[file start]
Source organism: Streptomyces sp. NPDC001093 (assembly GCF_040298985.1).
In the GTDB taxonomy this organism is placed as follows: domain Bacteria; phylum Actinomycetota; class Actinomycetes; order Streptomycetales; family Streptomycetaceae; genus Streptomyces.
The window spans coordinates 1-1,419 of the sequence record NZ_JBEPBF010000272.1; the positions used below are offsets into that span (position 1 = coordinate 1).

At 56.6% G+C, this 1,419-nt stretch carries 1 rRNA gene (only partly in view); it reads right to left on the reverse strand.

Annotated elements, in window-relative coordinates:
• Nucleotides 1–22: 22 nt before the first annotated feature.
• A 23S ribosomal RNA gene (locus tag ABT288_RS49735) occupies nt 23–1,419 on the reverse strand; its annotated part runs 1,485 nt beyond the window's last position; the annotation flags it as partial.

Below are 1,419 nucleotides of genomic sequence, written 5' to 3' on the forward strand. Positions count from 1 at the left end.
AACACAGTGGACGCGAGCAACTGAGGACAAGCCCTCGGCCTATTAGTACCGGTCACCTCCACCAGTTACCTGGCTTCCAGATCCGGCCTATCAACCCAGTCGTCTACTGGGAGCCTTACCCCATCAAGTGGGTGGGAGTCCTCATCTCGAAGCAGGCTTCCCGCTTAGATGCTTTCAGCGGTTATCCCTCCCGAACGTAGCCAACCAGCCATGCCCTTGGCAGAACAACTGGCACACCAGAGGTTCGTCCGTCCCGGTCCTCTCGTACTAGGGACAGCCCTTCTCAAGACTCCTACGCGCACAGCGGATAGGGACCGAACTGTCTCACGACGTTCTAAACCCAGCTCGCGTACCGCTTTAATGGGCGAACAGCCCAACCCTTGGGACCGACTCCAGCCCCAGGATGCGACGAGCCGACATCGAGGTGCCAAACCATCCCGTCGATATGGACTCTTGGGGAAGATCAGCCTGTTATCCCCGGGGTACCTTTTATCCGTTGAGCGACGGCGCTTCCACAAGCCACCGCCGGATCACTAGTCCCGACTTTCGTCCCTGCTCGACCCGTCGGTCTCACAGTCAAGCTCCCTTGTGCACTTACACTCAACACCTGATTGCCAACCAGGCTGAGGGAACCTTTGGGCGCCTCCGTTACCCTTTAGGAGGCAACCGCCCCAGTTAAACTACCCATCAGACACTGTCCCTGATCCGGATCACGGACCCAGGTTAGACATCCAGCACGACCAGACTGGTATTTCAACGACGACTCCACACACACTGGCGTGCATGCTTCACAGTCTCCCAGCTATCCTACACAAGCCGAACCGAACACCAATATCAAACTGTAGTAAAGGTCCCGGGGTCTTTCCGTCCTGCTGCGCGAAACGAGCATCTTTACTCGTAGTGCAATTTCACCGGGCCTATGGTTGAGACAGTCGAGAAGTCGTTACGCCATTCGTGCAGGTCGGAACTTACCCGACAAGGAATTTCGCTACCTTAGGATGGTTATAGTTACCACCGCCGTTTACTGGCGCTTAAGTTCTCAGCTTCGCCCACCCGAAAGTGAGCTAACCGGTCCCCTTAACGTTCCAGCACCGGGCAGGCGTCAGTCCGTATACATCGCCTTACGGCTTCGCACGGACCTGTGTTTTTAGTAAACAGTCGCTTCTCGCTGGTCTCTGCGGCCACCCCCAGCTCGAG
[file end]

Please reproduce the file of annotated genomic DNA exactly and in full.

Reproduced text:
Source organism: Streptomyces sp. NPDC001093 (assembly GCF_040298985.1).
In the GTDB taxonomy this organism is placed as follows: domain Bacteria; phylum Actinomycetota; class Actinomycetes; order Streptomycetales; family Streptomycetaceae; genus Streptomyces.
The window spans coordinates 1-1,419 of the sequence record NZ_JBEPBF010000272.1; the positions used below are offsets into that span (position 1 = coordinate 1).

At 56.6% G+C, this 1,419-nt stretch carries 1 rRNA gene (only partly in view); it reads right to left on the reverse strand.

Annotated elements, in window-relative coordinates:
• Nucleotides 1–22: 22 nt before the first annotated feature.
• A 23S ribosomal RNA gene (locus tag ABT288_RS49735) occupies nt 23–1,419 on the reverse strand; its annotated part runs 1,485 nt beyond the window's last position; the annotation flags it as partial.

Below are 1,419 nucleotides of genomic sequence, written 5' to 3' on the forward strand. Positions count from 1 at the left end.
AACACAGTGGACGCGAGCAACTGAGGACAAGCCCTCGGCCTATTAGTACCGGTCACCTCCACCAGTTACCTGGCTTCCAGATCCGGCCTATCAACCCAGTCGTCTACTGGGAGCCTTACCCCATCAAGTGGGTGGGAGTCCTCATCTCGAAGCAGGCTTCCCGCTTAGATGCTTTCAGCGGTTATCCCTCCCGAACGTAGCCAACCAGCCATGCCCTTGGCAGAACAACTGGCACACCAGAGGTTCGTCCGTCCCGGTCCTCTCGTACTAGGGACAGCCCTTCTCAAGACTCCTACGCGCACAGCGGATAGGGACCGAACTGTCTCACGACGTTCTAAACCCAGCTCGCGTACCGCTTTAATGGGCGAACAGCCCAACCCTTGGGACCGACTCCAGCCCCAGGATGCGACGAGCCGACATCGAGGTGCCAAACCATCCCGTCGATATGGACTCTTGGGGAAGATCAGCCTGTTATCCCCGGGGTACCTTTTATCCGTTGAGCGACGGCGCTTCCACAAGCCACCGCCGGATCACTAGTCCCGACTTTCGTCCCTGCTCGACCCGTCGGTCTCACAGTCAAGCTCCCTTGTGCACTTACACTCAACACCTGATTGCCAACCAGGCTGAGGGAACCTTTGGGCGCCTCCGTTACCCTTTAGGAGGCAACCGCCCCAGTTAAACTACCCATCAGACACTGTCCCTGATCCGGATCACGGACCCAGGTTAGACATCCAGCACGACCAGACTGGTATTTCAACGACGACTCCACACACACTGGCGTGCATGCTTCACAGTCTCCCAGCTATCCTACACAAGCCGAACCGAACACCAATATCAAACTGTAGTAAAGGTCCCGGGGTCTTTCCGTCCTGCTGCGCGAAACGAGCATCTTTACTCGTAGTGCAATTTCACCGGGCCTATGGTTGAGACAGTCGAGAAGTCGTTACGCCATTCGTGCAGGTCGGAACTTACCCGACAAGGAATTTCGCTACCTTAGGATGGTTATAGTTACCACCGCCGTTTACTGGCGCTTAAGTTCTCAGCTTCGCCCACCCGAAAGTGAGCTAACCGGTCCCCTTAACGTTCCAGCACCGGGCAGGCGTCAGTCCGTATACATCGCCTTACGGCTTCGCACGGACCTGTGTTTTTAGTAAACAGTCGCTTCTCGCTGGTCTCTGCGGCCACCCCCAGCTCGAG